Showing posts from March, 2023

Jack Upperton Highwayman and Pensioner.

  Jack Upperton Highwayman and Pensioner. The local story of Jack (John) Upperton of Lyminster, West Sussex is known well to the Downland people . Thought to be aged over sixty and too old for heavy farm work, Jack (John) decided to draw down his pension in his own way. In 1770 Jack (John) concocted a plan to rob the mail coach on the old road between Arundel and Findon, likely to be today's A27.  . It was thought there was another accomplice, possibly Jack's brother, Richard Upperton but this was never proven.  According to East Grinstead Assizes court papers ( Worthing Occult & Paranormal Investigations (Facebook) written at the trial of Upperton on the 18th of March 1771, deep into  Clapham woods where Upperton still haunts today (see bibliography for you tube video)  laid in wait for the mail coach to make its way down through the wooded highway to Steyning. It was there at around 8pm on the 26th of August 1770 (26th of September 1770) our reluctant highwayman present

The Hawkhurst gang Season 1 Episode 4 The Raid on Poole

  The Hawkhurst Gang Season 1 Episode 4 The Raid on Poole. "If Poole was a fish pool, and the men of Poole fish, There'd be a pool for the Devil and fish for his dish!" On the 22nd of September 1747. The Three Brothers cut through the English Channel swell, the morning mist had lifted. Portland stuck out over the portside and Wight on the starboard. She made sail for Lymington, Christchurch Bay, Dorset. She was carrying Tea,Brandy,Rum and some interesting passengers, Richard Perin and John Diamond of the Hawkhurst gang. The crew of the Three Brothers sighted through their spyglasses, the fast approaching privateer the Swift closing in at speed after giving chase at 5pm.According to the Old Bailey trial documents concerning the Poole raid, the Swift opened fire on the T hree Brothers which ended the chase at around 11pm. Captain Johnson then boarded and made this discovery ' she was loaded with tea, brandy, and rum. The tea was in canvas and oil-skin, over that the u

The Hawkhurst gang Season 1 Episode 3. The Battle of Goudhurst.

The Hawkhurst Gang Season 1 Episode 3.   The Battle of Goudhurst 1747. Goudhurst, a pretty village in the Kent weald countryside was to host a significant battle between the infamous Hawkhurst gang and the villagers of Goudhurst led by 29 year old 'General' George Sturt (a former soldier) who led the militia group.   "that on the 21st of April 1747 He would attack Goudhurst, kill the residents (broil their hearts)......and burn the place to the ground." - Thomas Kingsmill about the village of Goudhurst. Thomas Kingsmill a native of Goudhurst and now the Boss of the gang faced his first challenge since the incarceration of Arthur Gray and the capture of his brother William Gray by the lesser known Cranbrook Association. The gang must have been demoralised by the loss of such senior members and therefore it now fell to Kingsmill to raise morale and assert his authority not just with gang members, but with locals too. Kingsmill had to control of the roads to ensure the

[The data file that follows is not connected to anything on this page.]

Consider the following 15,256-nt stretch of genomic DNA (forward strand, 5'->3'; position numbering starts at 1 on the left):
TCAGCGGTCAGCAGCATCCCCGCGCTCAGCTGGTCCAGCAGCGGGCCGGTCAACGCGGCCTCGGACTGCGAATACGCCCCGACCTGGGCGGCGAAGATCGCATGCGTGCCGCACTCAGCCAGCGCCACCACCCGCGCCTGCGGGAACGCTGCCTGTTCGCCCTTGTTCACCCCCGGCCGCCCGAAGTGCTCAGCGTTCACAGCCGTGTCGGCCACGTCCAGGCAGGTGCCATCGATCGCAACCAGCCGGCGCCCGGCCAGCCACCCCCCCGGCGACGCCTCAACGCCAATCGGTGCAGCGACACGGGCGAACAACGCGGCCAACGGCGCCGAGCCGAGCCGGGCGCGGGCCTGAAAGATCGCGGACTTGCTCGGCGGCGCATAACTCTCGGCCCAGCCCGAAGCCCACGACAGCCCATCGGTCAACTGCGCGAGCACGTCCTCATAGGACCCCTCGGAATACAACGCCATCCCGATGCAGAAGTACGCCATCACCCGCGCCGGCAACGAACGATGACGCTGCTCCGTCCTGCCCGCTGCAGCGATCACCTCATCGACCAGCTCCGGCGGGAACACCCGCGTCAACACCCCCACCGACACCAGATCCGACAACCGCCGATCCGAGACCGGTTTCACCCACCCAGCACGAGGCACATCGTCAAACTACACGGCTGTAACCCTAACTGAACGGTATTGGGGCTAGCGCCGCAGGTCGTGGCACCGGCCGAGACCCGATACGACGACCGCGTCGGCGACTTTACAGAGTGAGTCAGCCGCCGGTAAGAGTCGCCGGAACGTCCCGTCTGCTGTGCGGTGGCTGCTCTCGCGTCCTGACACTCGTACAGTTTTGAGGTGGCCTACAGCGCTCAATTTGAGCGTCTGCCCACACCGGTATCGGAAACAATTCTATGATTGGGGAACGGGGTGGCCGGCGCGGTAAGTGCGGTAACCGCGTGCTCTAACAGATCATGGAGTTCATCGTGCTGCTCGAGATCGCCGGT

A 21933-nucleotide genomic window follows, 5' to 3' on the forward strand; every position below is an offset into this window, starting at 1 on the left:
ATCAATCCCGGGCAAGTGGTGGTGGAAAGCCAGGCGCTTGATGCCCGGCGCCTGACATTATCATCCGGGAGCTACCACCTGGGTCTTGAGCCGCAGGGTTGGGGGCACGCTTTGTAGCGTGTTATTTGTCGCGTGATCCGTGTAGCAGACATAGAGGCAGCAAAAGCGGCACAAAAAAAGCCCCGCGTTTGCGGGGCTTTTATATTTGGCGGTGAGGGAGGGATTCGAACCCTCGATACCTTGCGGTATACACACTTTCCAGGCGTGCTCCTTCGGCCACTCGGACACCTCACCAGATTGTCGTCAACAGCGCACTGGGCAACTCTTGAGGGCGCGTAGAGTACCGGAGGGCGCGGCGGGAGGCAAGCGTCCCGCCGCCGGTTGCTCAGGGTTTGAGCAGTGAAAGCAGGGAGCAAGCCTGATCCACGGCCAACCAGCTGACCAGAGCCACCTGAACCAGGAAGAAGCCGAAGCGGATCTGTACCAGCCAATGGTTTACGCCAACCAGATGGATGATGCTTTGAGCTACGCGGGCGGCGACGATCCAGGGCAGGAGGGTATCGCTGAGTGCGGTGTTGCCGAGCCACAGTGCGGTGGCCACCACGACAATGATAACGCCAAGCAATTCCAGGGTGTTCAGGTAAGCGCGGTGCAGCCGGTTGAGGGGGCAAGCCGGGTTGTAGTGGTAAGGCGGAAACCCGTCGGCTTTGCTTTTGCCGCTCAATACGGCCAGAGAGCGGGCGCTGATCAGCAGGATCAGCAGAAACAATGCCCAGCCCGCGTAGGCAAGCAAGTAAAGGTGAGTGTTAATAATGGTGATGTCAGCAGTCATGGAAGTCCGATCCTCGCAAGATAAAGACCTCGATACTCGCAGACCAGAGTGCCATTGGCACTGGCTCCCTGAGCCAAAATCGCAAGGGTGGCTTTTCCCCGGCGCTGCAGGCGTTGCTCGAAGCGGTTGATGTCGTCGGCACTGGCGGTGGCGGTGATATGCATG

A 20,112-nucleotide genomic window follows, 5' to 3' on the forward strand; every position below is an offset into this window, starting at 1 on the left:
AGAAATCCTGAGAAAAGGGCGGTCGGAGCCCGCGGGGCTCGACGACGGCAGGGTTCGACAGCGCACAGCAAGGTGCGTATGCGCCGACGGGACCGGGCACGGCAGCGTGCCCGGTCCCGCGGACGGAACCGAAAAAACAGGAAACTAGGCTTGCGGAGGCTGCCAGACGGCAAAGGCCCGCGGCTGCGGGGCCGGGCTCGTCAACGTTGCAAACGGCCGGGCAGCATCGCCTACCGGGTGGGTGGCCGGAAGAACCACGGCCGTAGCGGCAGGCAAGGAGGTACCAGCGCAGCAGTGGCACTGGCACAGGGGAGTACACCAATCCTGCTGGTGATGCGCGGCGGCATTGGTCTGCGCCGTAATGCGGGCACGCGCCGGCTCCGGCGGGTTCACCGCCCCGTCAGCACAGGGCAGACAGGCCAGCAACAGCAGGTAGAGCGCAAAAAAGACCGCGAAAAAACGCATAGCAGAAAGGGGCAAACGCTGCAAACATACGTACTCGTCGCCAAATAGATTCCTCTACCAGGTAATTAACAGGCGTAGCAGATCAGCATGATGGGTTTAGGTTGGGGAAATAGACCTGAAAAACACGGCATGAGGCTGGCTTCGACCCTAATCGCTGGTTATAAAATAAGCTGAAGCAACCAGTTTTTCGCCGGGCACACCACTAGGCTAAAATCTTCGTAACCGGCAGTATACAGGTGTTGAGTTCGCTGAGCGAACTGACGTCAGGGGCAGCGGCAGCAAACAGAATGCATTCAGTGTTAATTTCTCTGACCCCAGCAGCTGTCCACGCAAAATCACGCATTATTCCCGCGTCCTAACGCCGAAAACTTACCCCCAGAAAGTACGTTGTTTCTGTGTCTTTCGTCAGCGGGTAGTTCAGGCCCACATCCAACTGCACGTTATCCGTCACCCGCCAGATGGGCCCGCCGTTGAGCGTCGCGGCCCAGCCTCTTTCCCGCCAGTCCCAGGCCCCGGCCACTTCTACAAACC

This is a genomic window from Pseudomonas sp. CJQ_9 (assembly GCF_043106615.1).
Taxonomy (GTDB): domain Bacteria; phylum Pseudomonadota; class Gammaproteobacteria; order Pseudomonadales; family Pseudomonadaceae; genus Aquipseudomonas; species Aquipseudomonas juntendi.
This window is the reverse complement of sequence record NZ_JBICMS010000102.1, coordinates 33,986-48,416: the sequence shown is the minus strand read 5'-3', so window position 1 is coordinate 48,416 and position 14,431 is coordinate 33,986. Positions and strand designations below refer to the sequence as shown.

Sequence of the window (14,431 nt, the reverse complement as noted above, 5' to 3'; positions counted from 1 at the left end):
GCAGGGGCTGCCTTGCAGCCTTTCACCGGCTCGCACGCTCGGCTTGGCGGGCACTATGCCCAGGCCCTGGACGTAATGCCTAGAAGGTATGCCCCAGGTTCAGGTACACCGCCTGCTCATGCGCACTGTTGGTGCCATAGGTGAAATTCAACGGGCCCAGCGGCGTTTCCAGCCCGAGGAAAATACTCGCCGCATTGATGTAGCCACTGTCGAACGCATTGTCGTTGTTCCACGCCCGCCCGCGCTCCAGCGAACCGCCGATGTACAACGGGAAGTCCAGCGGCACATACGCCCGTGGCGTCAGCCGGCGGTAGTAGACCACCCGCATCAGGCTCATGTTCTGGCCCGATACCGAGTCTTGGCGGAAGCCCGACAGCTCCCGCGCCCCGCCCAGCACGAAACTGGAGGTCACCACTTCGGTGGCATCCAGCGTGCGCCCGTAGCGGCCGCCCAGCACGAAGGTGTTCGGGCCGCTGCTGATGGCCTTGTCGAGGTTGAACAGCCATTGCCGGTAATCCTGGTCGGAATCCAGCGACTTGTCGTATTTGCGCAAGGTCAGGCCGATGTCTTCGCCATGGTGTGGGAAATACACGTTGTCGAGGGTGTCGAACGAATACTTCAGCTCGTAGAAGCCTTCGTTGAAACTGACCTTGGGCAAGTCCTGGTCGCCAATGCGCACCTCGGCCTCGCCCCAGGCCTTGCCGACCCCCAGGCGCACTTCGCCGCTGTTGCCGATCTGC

The Hawkhurst Gang Season 1 Episode 2

The Hawkhurst Gang Season 1 Episode 2 As the gang entered the 1740s, expansion west to the more accessible and flat beaches of West Sussex was an obvious business move. Gray and by now the notorious bunch of men who followed, were expanding by amalgamating with other gangs  through alliances and hostile take overs. This could be described in contemporary terms as a 'turf war'. Arguably, the struggle for Gray was not necessarily the Revenue and Dragoons as they were thinly spread, it would have been the other gangs.  Smuggling was a battle of survival, hearts, minds and only the fittest or maybe in this case the cruelest would survive. The lawlessness continued..... Mermaid Street, Rye. On right pub sign for the Mermaid Inn. A regular haunt for the gangs as well as other villains was Rye, East Sussex. The Transport gang led by Jeremiah Curtis (aka Alexander Pollard) worked with John Grayling in the Hastings area. Hastings would have been rich pickings in the 1740s with its beach

The Hawkhurst Gang Season 1 Episode 1.

        The Hawkhurst Gang Season 1 Episode 1.       The 18th century made for a hard life and arguably, the Civil war made no material difference to working families as they remained poor and isolated, usually tied to an area for labouring purposes. There was no welfare state to take care of these families. If you were poor you were poor ! The smuggling gangs (or free traders) offered relief for all. For example, a tub-man could earn more money than his day job walking overnight contraband to a tavern. The said tavern could then sell that contraband with no tax paid and enhance its profit to customers in need of a beverage. The big profits of course went to the financiers and city merchants in London who also were slave traders and the wealthy, what could be described today as the the elite and richest one per cent. Some of those families and companies exist today and it is worth mentioning they are still very good at avoiding tax ! Smuggled goods where accessible to the poor, such a